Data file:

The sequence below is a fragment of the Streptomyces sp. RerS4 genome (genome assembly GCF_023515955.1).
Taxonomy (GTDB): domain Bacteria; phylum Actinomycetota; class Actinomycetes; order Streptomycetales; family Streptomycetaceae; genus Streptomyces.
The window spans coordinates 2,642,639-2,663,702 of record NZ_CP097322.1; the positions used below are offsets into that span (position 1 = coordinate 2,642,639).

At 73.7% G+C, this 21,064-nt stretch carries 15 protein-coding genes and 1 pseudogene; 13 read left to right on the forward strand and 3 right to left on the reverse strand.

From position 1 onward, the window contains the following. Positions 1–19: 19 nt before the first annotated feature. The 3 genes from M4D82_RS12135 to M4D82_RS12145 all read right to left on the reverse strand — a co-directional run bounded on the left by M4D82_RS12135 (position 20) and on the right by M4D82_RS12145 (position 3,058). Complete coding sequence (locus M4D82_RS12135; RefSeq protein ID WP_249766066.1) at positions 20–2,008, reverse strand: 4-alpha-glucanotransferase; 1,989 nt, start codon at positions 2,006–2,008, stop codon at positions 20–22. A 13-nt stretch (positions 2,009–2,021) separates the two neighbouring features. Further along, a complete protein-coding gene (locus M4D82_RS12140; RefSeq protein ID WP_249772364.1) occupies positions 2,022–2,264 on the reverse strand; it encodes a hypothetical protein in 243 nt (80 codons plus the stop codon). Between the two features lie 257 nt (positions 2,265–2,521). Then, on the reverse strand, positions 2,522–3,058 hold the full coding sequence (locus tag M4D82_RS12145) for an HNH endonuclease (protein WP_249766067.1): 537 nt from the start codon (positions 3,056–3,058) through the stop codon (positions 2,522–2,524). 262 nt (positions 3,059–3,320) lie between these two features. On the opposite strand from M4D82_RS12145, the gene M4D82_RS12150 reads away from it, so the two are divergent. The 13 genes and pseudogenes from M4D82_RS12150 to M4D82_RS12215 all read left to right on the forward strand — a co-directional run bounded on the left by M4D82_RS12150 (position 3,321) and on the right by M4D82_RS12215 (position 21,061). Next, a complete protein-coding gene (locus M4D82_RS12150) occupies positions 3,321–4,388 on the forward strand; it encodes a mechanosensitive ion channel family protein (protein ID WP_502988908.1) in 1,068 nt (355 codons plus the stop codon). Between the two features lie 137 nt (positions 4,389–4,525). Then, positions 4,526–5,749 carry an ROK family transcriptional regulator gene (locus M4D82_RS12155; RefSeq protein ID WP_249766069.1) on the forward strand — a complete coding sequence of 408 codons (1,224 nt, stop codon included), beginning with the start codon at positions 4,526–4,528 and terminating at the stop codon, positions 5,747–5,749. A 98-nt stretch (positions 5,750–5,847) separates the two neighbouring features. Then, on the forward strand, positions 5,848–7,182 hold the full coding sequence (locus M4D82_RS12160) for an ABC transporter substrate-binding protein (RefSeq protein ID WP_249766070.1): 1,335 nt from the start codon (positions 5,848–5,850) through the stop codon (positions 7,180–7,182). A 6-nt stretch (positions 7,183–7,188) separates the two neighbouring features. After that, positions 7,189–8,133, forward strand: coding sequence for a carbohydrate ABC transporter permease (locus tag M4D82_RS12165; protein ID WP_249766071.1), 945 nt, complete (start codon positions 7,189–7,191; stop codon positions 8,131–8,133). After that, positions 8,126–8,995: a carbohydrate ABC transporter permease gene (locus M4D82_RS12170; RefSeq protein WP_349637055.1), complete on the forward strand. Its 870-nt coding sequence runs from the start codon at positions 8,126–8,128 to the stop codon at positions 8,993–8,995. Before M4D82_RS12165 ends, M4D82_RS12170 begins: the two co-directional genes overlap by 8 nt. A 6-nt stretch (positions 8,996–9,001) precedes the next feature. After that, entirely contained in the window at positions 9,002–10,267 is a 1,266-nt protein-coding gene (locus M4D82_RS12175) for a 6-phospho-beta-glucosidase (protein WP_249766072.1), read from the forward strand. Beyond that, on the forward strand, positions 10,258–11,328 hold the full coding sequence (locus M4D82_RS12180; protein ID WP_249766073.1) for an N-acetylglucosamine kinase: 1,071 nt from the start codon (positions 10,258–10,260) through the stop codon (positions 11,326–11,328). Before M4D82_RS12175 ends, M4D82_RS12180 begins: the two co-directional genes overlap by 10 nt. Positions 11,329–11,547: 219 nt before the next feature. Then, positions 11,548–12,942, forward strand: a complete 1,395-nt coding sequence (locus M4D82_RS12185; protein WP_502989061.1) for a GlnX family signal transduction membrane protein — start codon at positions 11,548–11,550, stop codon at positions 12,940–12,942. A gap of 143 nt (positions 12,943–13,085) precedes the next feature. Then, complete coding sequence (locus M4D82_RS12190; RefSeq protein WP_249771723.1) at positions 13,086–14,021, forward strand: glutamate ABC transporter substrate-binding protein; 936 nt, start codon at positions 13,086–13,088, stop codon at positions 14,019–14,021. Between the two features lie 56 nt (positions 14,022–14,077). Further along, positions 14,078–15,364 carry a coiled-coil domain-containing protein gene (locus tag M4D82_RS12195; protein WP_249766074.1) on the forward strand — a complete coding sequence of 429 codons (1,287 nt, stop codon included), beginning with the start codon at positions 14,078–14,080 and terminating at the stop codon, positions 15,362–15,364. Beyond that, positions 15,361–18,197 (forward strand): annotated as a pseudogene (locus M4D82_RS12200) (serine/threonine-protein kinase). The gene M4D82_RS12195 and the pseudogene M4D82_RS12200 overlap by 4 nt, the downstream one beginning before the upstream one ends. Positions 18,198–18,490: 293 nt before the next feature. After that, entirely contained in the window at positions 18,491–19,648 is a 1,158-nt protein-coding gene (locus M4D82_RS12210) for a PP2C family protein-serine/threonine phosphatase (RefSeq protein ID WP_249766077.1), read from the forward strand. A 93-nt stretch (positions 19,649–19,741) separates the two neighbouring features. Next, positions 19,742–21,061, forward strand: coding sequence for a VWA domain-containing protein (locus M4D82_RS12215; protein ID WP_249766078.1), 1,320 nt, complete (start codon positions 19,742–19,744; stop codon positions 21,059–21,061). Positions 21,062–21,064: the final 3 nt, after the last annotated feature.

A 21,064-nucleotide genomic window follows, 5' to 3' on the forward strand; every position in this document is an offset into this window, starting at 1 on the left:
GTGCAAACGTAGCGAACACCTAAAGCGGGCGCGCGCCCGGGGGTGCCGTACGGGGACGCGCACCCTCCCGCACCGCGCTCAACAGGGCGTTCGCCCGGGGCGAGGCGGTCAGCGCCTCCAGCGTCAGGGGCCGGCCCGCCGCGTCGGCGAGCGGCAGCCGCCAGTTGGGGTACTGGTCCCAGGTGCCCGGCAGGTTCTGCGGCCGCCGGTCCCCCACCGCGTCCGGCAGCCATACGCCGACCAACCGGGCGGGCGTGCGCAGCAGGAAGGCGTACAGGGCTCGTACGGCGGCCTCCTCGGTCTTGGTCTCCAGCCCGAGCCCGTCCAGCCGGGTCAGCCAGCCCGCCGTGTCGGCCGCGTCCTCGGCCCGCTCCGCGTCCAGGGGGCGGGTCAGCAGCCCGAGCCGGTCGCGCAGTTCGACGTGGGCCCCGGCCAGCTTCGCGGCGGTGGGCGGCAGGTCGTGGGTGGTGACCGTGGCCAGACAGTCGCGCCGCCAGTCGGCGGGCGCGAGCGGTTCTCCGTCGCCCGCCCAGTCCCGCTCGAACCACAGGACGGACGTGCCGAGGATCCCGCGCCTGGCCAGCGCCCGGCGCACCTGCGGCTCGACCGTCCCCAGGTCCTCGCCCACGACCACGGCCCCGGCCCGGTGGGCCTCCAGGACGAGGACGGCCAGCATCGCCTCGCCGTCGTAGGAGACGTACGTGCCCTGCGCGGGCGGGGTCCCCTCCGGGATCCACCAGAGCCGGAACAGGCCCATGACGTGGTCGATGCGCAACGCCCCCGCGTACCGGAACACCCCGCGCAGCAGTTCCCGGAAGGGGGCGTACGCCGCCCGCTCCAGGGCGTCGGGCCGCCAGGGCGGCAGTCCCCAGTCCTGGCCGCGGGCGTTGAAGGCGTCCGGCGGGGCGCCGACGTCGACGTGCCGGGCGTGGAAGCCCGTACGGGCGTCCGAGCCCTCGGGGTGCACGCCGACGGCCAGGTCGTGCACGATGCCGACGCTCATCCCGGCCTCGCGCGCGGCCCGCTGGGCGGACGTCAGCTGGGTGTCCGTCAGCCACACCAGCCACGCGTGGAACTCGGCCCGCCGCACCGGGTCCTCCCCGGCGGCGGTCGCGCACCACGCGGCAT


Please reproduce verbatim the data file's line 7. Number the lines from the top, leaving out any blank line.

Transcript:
GTGCAAACGTAGCGAACACCTAAAGCGGGCGCGCGCCCGGGGGTGCCGTACGGGGACGCGCACCCTCCCGCACCGCGCTCAACAGGGCGTTCGCCCGGGGCGAGGCGGTCAGCGCCTCCAGCGTCAGGGGCCGGCCCGCCGCGTCGGCGAGCGGCAGCCGCCAGTTGGGGTACTGGTCCCAGGTGCCCGGCAGGTTCTGCGGCCGCCGGTCCCCCACCGCGTCCGGCAGCCATACGCCGACCAACCGGGCGGGCGTGCGCAGCAGGAAGGCGTACAGGGCTCGTACGGCGGCCTCCTCGGTCTTGGTCTCCAGCCCGAGCCCGTCCAGCCGGGTCAGCCAGCCCGCCGTGTCGGCCGCGTCCTCGGCCCGCTCCGCGTCCAGGGGGCGGGTCAGCAGCCCGAGCCGGTCGCGCAGTTCGACGTGGGCCCCGGCCAGCTTCGCGGCGGTGGGCGGCAGGTCGTGGGTGGTGACCGTGGCCAGACAGTCGCGCCGCCAGTCGGCGGGCGCGAGCGGTTCTCCGTCGCCCGCCCAGTCCCGCTCGAACCACAGGACGGACGTGCCGAGGATCCCGCGCCTGGCCAGCGCCCGGCGCACCTGCGGCTCGACCGTCCCCAGGTCCTCGCCCACGACCACGGCCCCGGCCCGGTGGGCCTCCAGGACGAGGACGGCCAGCATCGCCTCGCCGTCGTAGGAGACGTACGTGCCCTGCGCGGGCGGGGTCCCCTCCGGGATCCACCAGAGCCGGAACAGGCCCATGACGTGGTCGATGCGCAACGCCCCCGCGTACCGGAACACCCCGCGCAGCAGTTCCCGGAAGGGGGCGTACGCCGCCCGCTCCAGGGCGTCGGGCCGCCAGGGCGGCAGTCCCCAGTCCTGGCCGCGGGCGTTGAAGGCGTCCGGCGGGGCGCCGACGTCGACGTGCCGGGCGTGGAAGCCCGTACGGGCGTCCGAGCCCTCGGGGTGCACGCCGACGGCCAGGTCGTGCACGATGCCGACGCTCATCCCGGCCTCGCGCGCGGCCCGCTGGGCGGACGTCAGCTGGGTGTCCGTCAGCCACACCAGCCACGCGTGGAACTCGGCCCGCCGCACCGGGTCCTCCCCGGCGGCGGTCGCGCACCACGCGGCAT